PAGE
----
The decision by Armidale Regional Council to withdraw from Evocities from the end of June has left five major regional cities continuing their efforts to encourage metropolitan residents to move to regional NSW.
Evocities Chair and Albury city mayor, Cr Kevin Mack released a statement to the media on Thursday, saying he believed Armidale's departure would open the door for other large regional centres to join.
"Discussions are underway with Regional Cities NSW to explore opportunities for an expansion or renewal of the Evocities campaign to ensure we can continue to collaborate to attract important skills to our regions and showcase our amazing lifestyle offer to new residents" Cr Mack said.
Cr Mack's comments come amid fears that without Armidale, the program's future is in jeopardy.
As the seek another city to take Armidale's place, Armidale Regional Council mayor Simon Murray said he could understand why.
"If they want to continue operating with the same income, because Wagga and Orange have pulled out, they will have to find other cities to provide other sources of revenue," Cr Murray said.
The program was costing Armidale Regional Council $80,000 per year.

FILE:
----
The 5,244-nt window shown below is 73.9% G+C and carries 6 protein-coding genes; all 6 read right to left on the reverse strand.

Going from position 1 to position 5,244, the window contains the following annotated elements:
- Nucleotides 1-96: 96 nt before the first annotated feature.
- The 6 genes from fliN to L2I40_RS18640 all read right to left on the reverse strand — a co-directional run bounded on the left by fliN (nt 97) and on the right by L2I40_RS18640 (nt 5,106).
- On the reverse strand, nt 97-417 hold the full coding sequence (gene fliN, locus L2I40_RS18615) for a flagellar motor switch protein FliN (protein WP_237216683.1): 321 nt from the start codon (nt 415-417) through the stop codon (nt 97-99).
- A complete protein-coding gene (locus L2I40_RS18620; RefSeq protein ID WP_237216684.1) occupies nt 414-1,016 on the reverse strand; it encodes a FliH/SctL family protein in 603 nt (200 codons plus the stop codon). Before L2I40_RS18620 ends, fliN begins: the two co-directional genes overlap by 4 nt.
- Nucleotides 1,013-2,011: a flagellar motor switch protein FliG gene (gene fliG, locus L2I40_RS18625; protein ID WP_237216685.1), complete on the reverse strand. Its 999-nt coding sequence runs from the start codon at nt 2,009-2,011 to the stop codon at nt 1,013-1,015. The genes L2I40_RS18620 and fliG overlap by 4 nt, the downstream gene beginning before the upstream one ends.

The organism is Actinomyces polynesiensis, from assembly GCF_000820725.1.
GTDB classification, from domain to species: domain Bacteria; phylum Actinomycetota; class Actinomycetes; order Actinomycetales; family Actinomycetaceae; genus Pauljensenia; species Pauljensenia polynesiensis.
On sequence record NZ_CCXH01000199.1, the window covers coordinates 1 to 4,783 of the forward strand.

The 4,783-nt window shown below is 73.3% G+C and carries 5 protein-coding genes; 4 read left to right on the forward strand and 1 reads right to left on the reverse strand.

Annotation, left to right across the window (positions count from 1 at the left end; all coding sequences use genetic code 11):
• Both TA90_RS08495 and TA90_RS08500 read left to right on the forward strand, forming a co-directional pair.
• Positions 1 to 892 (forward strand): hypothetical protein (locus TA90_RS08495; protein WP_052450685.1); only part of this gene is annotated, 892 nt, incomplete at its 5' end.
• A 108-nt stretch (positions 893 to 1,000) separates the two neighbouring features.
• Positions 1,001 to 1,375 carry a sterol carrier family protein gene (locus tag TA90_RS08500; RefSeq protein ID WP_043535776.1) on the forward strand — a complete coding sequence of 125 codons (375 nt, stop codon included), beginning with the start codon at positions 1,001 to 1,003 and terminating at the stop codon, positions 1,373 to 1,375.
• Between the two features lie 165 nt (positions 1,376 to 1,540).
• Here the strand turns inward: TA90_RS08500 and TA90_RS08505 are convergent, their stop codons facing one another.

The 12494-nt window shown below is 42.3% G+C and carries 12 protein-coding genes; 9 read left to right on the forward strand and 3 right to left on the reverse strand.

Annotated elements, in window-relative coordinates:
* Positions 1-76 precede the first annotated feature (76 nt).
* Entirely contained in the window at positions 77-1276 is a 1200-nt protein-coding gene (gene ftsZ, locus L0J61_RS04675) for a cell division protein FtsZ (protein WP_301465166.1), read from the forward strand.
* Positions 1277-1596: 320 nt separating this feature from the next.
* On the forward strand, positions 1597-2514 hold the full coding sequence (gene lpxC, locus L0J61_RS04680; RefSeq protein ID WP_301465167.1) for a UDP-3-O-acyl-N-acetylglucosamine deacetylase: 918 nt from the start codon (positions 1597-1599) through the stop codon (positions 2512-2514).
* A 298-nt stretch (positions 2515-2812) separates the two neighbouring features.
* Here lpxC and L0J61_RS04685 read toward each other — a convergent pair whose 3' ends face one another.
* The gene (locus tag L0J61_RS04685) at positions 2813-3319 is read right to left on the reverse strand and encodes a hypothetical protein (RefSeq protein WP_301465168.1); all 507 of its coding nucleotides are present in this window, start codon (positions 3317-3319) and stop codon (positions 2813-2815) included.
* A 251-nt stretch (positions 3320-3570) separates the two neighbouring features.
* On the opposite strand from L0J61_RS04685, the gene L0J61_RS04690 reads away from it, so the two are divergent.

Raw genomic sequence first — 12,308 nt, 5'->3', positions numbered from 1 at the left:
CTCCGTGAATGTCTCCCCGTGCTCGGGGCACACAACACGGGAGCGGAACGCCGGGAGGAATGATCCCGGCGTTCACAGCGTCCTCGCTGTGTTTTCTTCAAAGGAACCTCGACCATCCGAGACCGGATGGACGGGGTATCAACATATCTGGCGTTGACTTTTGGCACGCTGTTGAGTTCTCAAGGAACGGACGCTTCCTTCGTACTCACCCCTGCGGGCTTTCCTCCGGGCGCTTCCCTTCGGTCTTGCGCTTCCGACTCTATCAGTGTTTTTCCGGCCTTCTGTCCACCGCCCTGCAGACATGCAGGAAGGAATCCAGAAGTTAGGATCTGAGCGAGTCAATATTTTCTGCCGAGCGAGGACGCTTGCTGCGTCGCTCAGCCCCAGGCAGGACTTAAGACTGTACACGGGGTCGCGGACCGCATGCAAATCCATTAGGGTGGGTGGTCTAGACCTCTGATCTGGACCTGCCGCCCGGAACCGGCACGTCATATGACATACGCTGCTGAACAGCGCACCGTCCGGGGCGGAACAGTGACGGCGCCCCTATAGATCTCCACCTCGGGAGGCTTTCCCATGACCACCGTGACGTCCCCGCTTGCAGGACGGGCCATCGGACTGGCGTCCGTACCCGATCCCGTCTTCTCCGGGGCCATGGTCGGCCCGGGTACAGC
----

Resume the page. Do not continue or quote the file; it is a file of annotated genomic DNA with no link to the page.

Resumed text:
Cr Murray said Cr Mack had been a strong supporter of Evocities. He said the Albury mayor came to Armidale last year to spruik the benefits of the Evocities program to the council.
But it was clearly to no avail, with the Armidale council making the decision this week to quit Evocities.
In his statement, Cr Mack thanked Armidale council for its role in Evocities to date.
"Of course we're disappointed that Armidale has opted to withdraw but it remains a fantastic regional city with so much to offer and we wish them all the best as regional NSW continues to thrive and grow," he said.
"We will continue discussions with other interested parties and welcome the opportunity to present to the Regional Cities NSW Alliance in the near future."
The program, which originally consisted of seven regional councils pooling resources to create more awareness of opportunities available in regional NSW, has existed for nearly a decade.
However, Armidale had grown sceptical about the returns it had gotten from its investment.